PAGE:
What it means to have an uneducated leader3 min read . Updated: 28 Sep 2013, 12:03 AM IST
A lack of education produces two qualitiesinstinct to simplify and certitude
In the debate a few years ago over whether Sonia Gandhi should have become prime minister, one element was not commented on: her lack of qualification. Not qualification in the political or constitutional sense. She had that despite the embarrassing hysteria of Sushma Swaraj who threatened to tonsure her chubby head—a most unpleasant thought—if the Congress president became prime minister.
No, what I mean is Sonia’s lack of education. She has never studied beyond high school and her knowledge of the world is entirely from experience, and not even partially from academic application.
As prime minister she would have been reliant on advice to the point of dependency on such things as foreign affairs, finance, strategic affairs and the economy. Had she plowed on regardless of the assumption that she knew what was best, we would have come to grief.
Usually, a lack of education produces two qualities.
The first is the instinct to simplify. The other, a product of the first and more dangerous, is certitude. Dangerous, particularly when one is convinced that one is “decisive"—a word that really means that someone who is quick in making decisions. Sanjay Gandhi, who was barely literate (he failed in, and then dropped out of, high school), had just such a dangerous certitude.
Doubt is usually the sign of an enlightened mind. In our parts, however, it is seen as indecision when we are assessing leadership and therefore something not heroic.
Certitude is seen by Indians as a virtue in making leaders strong and decisive. But it is equally an indicator that its possessor suffers from a lack of awareness of opposing arguments, of lack of data and information. This is a universal problem, of course. In the West, it is the conservative who yearns for decisive leadership and a stamping of authority. Later, when the decisive leader produces a war that is pure stupidity, the conservative is baffled and chastised.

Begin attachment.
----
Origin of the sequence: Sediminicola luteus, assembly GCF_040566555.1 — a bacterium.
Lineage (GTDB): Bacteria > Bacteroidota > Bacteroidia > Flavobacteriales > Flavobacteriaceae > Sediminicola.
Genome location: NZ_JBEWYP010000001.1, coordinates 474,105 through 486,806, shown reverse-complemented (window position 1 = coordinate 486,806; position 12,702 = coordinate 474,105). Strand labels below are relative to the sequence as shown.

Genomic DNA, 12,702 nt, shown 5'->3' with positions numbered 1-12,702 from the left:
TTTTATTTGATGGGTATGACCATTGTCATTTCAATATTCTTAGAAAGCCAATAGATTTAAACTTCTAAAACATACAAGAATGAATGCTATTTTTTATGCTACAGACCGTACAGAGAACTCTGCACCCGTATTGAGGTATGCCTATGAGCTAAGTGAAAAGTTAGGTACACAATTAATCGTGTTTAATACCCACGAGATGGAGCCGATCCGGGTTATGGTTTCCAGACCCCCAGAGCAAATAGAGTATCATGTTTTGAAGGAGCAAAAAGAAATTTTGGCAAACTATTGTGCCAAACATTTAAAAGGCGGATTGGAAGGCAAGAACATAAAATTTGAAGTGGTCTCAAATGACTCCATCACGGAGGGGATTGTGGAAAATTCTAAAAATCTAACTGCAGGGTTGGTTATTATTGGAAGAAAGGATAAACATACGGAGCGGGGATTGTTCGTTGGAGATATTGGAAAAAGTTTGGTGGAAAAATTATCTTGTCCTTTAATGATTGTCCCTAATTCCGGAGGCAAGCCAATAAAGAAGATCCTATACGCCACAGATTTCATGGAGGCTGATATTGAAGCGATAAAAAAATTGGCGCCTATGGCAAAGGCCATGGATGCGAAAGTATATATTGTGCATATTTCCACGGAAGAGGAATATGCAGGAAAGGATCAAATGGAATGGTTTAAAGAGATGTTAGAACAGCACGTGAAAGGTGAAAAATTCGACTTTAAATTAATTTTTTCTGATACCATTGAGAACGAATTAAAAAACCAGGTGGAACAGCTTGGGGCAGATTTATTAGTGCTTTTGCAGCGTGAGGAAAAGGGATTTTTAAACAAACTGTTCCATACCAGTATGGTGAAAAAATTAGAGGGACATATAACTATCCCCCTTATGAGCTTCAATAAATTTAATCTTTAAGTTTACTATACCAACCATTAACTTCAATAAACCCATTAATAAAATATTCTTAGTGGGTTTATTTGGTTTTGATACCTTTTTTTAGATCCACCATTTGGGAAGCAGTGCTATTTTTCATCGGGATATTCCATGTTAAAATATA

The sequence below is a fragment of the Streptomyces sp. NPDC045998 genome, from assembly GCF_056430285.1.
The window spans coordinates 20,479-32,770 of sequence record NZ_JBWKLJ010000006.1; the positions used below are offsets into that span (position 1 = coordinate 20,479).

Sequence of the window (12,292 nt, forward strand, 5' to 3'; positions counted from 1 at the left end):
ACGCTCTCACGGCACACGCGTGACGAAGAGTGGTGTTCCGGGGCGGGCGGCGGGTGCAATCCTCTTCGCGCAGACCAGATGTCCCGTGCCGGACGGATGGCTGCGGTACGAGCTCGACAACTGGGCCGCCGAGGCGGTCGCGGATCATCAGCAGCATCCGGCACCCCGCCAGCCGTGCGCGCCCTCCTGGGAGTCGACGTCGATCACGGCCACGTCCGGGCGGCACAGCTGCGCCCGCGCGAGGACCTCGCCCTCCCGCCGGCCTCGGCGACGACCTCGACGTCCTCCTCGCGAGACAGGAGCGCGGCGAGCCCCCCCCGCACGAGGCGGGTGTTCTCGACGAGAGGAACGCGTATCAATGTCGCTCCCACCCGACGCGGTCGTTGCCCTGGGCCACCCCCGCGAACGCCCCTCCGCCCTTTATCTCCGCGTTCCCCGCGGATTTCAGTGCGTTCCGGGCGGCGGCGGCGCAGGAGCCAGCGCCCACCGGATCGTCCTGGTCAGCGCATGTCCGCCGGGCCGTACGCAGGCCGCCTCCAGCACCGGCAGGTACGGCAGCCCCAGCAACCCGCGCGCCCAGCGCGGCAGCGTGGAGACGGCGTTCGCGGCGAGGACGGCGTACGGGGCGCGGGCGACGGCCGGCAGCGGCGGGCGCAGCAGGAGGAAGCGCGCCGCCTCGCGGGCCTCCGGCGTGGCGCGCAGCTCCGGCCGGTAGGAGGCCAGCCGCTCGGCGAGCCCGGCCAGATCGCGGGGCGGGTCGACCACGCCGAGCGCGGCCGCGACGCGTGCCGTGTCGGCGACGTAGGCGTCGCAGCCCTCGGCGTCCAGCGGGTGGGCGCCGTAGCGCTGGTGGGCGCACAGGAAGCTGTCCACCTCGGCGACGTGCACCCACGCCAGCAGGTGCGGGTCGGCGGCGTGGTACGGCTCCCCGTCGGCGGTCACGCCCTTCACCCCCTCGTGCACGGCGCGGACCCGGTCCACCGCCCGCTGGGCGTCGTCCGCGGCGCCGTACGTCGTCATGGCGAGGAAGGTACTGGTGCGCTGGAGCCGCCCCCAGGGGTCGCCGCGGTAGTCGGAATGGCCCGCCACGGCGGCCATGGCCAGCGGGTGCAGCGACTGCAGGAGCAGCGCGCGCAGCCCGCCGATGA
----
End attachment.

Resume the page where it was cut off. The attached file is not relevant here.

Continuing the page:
Extreme certitude, of the sort we observe in Gujarat’s chief minister Narendra Modi, is actually a negative quality when coupled with a lack of proper education. Modi has never been to college and his degree is from a correspondence course.
His writing, which is all in Gujarati, is mainly hagiography. It is mediocre (perhaps it will come to wider attention now that he is where he is) and shows little awareness of the world. He has not travelled much outside India. Unfortunately, his English is also poor, which, in my opinion, has contributed to leaving his mind unopened because there is little access to the world for the Gujarati-only individual.
Modi would not have reached the position he is in today, within striking distance of becoming the prime minister, in a civilized nation because he isn’t qualified.
The rest of the world accepts this and it isn’t something that is particularly debated. It can, in fact, be easily demonstrated.
In the UK, the probable future leader Boris Johnson is from Oxford University. His degree is in Literae Humaniores, meaning the Classics of ancient Greece and Rome. Prime minister David Cameron is also from Oxford as is former prime minister Tony Blair. Former prime minister Gordon Brown has a PhD and so has Germany’s Chancellor Angela Merkel. Chinese president Xi Jinping also holds a doctorate and Japan’s prime minister Shinzo Abe has a master’s degree from the University of Southern California. France’s François Hollande has a postgraduate degree from the elite ENA (Ecole Nationale d’Administration). Australia’s prime minister Tony Abbott is a Rhodes scholar from Oxford. Canada’s prime minister Stephen Harper has a master’s degree in economics.
Russia’s Vladimir Putin, this will come as a surprise, also has a PhD. Foreign Affairs magazine reported last year that in 1989, “a 45-year-old Putin was busy defending his PhD thesis, The Strategic Planning of Regional Resources Under the Formation of Market Relations, at the St Petersburg Mining Institute. In it, he argued that Russian economic success would depend on creating national energy champions."
Whatever else one may have thought of former US president George W. Bush, he was no yokel. He studied at Yale and then at Harvard. Bill Clinton before him was a Rhodes scholar to Oxford and Barack Obama was at Harvard.
This insistence on academic qualifications from top universities is not some form of vanity. It is an indicator, the strongest one and perhaps the only one, that the candidate has a fine and balanced mind. Manmohan Singh, our vacillating, indecisive prime minister, is more qualified than any of those above, as Obama himself acknowledges.
Modi does not belong to this list. Sonia doesn’t either, but at least she knows it.
Also Read | Aakar’s previous Lounge columns